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Questions of trust and responsibility

How well do you know your MP? Do you trust her or him to represent you in Parliament? These were key questions in Tuesday’s debate on the recall of MP’s Bill. This would give voters the right to force a by-election if your MP behaved badly. Currently you could only do that if the MP is jailed for 12 months. This Bill would allow 10% of the constituents signing a petition to force a by-election, but 60 MPs want that number to be cut to 5%.

David Cameron proposed a recall Bill during the 2009 expenses scandal and included it in the 2010 Conservative manifesto. Labour MPs supported the Bill at Second Reading but there is concern that the measure could be used by well-funded interests to unseat an MP challenging them.

The Bill could be seen as a first step in restoring respect for Parliament and reducing cynicism about politicians.

A recent poll found only 24% who trusted their MP to faithfully represent them. This contrasts with 86% of MPs who think they are trusted. Trust is easily lost and hard to recover but is an essential factor in parliamentary democracy. Low turnout in elections is a sign that action is urgently needed. This Bill might help but we voters also have a role. That includes regular prayer for our MPs. To do that it helps if we know at least a bit about them. Their websites and constituency surgeries are means of acquiring this.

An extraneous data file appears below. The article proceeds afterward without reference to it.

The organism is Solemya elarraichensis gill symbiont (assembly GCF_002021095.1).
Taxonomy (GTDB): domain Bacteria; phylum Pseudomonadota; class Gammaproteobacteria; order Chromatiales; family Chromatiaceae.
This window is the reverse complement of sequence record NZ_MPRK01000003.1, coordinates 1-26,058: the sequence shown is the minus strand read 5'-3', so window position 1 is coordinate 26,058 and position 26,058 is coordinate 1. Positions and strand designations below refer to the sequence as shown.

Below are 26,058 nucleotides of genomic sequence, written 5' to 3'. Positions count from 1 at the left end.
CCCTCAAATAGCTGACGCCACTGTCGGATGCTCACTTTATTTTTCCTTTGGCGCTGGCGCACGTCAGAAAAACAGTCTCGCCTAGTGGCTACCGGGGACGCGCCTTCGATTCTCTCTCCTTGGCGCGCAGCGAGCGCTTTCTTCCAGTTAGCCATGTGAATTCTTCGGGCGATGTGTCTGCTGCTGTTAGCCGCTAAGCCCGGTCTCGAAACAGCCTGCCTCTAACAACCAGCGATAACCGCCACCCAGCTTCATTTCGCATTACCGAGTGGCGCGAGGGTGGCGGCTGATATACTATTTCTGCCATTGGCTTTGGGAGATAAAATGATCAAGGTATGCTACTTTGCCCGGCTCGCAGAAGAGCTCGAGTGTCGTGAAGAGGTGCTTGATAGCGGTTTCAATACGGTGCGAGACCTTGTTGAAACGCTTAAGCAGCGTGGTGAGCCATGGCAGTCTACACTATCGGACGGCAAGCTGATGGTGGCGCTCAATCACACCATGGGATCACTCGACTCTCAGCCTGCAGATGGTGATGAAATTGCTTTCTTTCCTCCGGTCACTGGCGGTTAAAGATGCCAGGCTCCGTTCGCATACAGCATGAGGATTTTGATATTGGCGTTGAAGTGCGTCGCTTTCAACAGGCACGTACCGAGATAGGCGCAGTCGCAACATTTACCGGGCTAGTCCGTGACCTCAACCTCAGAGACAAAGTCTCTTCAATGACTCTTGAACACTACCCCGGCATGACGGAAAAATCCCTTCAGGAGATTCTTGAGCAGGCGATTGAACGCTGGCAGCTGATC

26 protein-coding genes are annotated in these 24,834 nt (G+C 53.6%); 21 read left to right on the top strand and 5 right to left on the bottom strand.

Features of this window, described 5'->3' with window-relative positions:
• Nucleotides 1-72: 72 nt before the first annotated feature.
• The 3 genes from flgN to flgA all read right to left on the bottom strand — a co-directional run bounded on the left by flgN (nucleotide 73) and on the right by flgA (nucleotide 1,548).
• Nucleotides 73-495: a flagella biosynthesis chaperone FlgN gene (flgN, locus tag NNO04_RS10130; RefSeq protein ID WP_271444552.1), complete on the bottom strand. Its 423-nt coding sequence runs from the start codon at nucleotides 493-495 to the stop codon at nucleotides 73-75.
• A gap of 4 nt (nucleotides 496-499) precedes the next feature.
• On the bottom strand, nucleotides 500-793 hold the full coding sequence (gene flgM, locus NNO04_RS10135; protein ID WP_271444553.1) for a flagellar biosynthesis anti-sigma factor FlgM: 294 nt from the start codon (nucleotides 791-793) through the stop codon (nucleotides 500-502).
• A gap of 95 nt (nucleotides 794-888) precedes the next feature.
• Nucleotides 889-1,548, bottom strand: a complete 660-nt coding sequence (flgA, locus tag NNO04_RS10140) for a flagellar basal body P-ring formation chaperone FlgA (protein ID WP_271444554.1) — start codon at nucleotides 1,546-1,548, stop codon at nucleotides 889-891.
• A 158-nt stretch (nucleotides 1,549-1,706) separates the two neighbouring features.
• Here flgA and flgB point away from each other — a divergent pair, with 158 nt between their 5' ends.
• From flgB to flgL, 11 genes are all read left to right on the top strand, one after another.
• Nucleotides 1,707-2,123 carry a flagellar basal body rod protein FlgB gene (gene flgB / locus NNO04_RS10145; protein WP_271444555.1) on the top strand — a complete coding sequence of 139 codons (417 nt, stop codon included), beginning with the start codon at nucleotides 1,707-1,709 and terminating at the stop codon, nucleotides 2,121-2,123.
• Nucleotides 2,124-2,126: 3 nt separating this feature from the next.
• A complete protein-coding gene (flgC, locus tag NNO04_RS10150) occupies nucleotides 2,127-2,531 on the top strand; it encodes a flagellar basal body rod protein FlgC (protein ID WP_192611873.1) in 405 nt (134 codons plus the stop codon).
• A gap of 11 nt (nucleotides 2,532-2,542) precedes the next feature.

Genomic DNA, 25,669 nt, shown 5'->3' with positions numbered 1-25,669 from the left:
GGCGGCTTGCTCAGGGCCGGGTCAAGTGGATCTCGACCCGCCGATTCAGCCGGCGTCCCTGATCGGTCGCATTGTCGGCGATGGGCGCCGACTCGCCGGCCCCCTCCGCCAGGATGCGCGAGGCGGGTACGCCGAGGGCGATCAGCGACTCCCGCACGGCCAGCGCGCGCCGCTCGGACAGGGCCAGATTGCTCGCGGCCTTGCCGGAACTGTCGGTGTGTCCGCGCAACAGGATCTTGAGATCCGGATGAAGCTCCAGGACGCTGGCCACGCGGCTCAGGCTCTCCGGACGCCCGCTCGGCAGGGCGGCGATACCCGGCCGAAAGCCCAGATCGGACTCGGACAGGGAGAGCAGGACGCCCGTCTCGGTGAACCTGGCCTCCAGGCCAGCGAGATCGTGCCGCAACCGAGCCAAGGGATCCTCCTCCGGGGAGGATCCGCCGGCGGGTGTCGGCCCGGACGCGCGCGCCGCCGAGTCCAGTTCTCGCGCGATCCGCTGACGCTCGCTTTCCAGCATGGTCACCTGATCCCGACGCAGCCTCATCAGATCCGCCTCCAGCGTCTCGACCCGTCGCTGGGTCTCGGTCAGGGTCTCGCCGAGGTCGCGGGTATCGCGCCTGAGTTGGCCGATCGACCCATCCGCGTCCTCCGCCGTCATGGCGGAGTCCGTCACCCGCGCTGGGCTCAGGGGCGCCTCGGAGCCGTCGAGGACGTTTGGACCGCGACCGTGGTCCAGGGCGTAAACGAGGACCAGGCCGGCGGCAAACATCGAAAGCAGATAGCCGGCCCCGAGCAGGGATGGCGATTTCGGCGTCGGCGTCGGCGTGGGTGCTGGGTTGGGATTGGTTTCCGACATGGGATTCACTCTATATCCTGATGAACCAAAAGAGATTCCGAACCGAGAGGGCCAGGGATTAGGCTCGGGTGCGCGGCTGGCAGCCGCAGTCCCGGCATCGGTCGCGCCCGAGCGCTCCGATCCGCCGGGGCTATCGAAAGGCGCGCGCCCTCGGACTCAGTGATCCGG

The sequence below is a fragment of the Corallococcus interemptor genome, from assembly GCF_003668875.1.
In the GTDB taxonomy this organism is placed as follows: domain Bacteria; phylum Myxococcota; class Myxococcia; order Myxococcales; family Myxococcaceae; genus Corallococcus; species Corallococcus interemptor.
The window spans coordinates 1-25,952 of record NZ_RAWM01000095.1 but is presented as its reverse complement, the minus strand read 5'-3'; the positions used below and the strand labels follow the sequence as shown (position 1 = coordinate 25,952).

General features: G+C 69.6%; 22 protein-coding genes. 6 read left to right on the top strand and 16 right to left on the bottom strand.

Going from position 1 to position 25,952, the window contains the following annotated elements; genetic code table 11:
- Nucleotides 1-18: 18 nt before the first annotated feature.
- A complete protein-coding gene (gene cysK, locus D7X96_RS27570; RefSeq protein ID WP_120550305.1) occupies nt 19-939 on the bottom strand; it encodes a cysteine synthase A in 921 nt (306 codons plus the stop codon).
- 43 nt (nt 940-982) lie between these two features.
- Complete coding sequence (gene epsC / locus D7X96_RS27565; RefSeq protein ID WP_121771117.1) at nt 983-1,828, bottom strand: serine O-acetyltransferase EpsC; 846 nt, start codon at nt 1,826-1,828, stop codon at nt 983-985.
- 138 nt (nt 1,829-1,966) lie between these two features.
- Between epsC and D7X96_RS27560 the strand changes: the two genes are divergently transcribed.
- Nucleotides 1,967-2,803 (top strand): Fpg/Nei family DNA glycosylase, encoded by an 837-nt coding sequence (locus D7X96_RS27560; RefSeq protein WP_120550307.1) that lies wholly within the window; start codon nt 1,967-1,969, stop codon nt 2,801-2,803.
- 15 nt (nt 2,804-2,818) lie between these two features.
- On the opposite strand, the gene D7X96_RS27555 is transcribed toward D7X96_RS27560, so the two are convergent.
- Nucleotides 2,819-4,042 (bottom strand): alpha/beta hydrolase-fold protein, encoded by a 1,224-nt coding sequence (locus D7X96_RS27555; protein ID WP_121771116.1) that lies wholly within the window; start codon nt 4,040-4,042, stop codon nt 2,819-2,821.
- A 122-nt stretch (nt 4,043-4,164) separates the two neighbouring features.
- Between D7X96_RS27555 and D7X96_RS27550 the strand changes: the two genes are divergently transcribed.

Do you have children or grandchildren? If so, do you expect their schools to teach them about sex and relationships or is that a family responsibility? This question was the subject of another debate in the House of Commons on Tuesday.

Diana Johnson MP introduced a Bill requiring the Education Secretary to ensure that all children receive high quality sex education at school. She recalled the numerous cases of child abuse and the evidence that thousands of people access child abuse images online. She also pointed to the scathing comments from young people about the poor quality of sex education they had received at school. Her conclusion is that the sex education we give to our children needs overhauling. A Mumsnet survey revealed that a high percentage of parents agrees and want compulsory sex education in all primary and secondary schools.

Philip Davies MP opposed the Bill. He agreed there is a massive problem but noted that there had been sex education in schools for 40 years and there are now more teenage and unwanted pregnancies than ever. He also pointed to experience in Italy which has very little sex education in schools and low levels of teenage pregnancy. His argument is that sex education is a parental responsibility not the State’s. He said it is his job to bring up his children with his values, not a teacher’s job to instil their values.

Whichever side we take in this debate, we can pray for both parents and teachers to do all they can to teach and protect our youngsters from sexual exploitation.

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